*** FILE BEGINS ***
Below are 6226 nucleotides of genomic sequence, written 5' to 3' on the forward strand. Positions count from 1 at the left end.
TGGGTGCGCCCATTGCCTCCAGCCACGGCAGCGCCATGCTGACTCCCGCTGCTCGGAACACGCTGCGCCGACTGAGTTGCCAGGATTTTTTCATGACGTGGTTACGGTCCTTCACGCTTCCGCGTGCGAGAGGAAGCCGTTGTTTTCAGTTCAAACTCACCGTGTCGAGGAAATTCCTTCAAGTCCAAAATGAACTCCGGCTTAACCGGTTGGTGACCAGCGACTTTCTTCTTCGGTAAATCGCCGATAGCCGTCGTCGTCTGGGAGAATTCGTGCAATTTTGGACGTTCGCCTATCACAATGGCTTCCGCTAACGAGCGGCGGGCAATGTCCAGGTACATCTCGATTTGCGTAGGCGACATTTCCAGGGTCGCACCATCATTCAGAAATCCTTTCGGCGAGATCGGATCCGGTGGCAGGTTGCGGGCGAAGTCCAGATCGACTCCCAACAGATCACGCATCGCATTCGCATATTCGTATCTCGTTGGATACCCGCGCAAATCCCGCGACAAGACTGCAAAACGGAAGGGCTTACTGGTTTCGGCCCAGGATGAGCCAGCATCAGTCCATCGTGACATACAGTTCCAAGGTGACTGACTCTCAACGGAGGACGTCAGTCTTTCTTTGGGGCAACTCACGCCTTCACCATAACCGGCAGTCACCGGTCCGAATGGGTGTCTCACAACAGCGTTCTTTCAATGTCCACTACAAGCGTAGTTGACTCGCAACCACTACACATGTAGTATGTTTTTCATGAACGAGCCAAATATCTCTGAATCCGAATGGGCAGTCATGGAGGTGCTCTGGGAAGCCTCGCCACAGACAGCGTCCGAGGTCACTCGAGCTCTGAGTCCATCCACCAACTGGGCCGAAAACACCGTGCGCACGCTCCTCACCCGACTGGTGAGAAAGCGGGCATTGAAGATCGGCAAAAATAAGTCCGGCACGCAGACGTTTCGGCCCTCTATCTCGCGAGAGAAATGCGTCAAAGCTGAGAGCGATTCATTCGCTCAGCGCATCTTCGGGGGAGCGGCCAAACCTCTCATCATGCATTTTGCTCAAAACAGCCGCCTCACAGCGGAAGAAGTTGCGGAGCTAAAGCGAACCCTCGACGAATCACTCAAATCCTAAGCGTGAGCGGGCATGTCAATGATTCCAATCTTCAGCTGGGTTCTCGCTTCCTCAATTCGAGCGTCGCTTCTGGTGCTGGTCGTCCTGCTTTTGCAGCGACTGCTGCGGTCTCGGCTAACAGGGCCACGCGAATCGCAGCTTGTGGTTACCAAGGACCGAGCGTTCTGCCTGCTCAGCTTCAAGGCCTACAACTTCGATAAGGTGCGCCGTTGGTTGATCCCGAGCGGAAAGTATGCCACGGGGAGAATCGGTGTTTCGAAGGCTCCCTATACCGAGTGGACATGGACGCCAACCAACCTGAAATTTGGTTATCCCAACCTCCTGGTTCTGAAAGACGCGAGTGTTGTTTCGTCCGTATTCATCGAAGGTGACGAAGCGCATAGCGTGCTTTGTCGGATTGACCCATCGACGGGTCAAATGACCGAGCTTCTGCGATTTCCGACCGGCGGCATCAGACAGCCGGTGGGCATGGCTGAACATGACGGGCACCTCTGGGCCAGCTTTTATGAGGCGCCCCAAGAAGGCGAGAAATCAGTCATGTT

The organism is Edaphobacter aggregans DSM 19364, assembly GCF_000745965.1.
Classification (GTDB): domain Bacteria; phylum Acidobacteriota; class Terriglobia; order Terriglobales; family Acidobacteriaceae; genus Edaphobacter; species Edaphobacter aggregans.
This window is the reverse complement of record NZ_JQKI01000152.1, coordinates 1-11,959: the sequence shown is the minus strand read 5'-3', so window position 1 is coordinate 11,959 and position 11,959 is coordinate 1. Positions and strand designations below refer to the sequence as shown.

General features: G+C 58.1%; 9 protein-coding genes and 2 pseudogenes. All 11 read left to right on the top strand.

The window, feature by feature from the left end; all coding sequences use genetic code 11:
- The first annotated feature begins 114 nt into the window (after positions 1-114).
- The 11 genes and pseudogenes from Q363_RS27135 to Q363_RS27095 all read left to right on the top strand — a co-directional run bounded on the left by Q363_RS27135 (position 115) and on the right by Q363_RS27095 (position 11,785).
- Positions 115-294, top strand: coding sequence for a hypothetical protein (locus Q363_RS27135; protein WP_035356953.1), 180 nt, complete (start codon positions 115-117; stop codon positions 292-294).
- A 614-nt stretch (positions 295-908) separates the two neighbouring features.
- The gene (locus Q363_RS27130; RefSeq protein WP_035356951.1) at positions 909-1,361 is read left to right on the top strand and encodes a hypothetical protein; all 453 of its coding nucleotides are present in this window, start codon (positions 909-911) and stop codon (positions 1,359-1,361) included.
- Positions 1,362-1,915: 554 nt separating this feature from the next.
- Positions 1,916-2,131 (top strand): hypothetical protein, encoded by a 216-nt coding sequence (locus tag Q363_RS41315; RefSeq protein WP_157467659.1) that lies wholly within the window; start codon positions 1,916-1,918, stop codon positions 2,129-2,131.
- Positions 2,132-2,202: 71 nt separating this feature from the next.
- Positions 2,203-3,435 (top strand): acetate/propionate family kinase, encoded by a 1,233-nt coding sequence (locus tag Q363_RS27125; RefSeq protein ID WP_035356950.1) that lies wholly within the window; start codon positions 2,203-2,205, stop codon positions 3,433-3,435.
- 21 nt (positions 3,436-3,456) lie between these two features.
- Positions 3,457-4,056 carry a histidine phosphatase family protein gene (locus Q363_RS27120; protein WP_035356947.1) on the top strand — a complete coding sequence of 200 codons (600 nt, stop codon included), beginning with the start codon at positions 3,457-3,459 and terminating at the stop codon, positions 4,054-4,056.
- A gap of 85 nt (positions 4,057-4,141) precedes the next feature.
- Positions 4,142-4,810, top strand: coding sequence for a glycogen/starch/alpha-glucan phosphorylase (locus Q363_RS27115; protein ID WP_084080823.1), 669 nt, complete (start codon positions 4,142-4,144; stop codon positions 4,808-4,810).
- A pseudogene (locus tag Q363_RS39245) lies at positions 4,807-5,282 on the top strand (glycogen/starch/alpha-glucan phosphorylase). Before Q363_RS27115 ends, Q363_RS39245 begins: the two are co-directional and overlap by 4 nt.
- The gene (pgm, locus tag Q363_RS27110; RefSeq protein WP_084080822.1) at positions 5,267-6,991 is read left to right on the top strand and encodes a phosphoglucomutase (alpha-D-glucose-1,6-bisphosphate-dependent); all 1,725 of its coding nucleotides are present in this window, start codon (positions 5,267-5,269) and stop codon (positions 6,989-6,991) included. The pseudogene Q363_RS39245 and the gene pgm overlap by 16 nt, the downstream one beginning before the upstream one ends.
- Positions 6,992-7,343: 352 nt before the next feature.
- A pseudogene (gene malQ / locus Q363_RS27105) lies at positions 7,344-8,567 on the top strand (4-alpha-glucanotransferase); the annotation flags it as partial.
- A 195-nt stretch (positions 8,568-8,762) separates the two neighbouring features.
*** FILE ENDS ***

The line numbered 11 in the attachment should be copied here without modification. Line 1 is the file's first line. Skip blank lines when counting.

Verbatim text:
- A 614-nt stretch (positions 295-908) separates the two neighbouring features.